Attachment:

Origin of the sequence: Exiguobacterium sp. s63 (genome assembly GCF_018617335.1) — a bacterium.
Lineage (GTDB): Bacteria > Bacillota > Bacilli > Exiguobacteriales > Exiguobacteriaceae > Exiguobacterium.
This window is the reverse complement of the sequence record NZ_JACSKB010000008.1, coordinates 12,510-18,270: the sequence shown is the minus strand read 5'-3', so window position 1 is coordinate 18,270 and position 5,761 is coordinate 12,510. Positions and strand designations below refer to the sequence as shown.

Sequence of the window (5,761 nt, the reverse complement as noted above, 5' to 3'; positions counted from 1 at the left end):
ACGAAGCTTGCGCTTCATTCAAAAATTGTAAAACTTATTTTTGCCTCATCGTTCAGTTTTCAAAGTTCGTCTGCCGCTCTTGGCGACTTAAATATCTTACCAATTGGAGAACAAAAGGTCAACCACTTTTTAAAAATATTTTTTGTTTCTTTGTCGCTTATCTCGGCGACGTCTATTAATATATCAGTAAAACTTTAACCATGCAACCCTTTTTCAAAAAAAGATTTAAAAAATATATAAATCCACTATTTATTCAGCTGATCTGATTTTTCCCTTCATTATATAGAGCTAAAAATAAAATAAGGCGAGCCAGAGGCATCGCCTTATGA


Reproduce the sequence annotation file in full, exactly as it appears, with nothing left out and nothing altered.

Origin of the sequence: Exiguobacterium sp. s63 (genome assembly GCF_018617335.1) — a bacterium.
Lineage (GTDB): Bacteria > Bacillota > Bacilli > Exiguobacteriales > Exiguobacteriaceae > Exiguobacterium.
This window is the reverse complement of the sequence record NZ_JACSKB010000008.1, coordinates 12,510-18,270: the sequence shown is the minus strand read 5'-3', so window position 1 is coordinate 18,270 and position 5,761 is coordinate 12,510. Positions and strand designations below refer to the sequence as shown.

Sequence of the window (5,761 nt, the reverse complement as noted above, 5' to 3'; positions counted from 1 at the left end):
ACGAAGCTTGCGCTTCATTCAAAAATTGTAAAACTTATTTTTGCCTCATCGTTCAGTTTTCAAAGTTCGTCTGCCGCTCTTGGCGACTTAAATATCTTACCAATTGGAGAACAAAAGGTCAACCACTTTTTAAAAATATTTTTTGTTTCTTTGTCGCTTATCTCGGCGACGTCTATTAATATATCAGTAAAACTTTAACCATGCAACCCTTTTTCAAAAAAAGATTTAAAAAATATATAAATCCACTATTTATTCAGCTGATCTGATTTTTCCCTTCATTATATAGAGCTAAAAATAAAATAAGGCGAGCCAGAGGCATCGCCTTATGA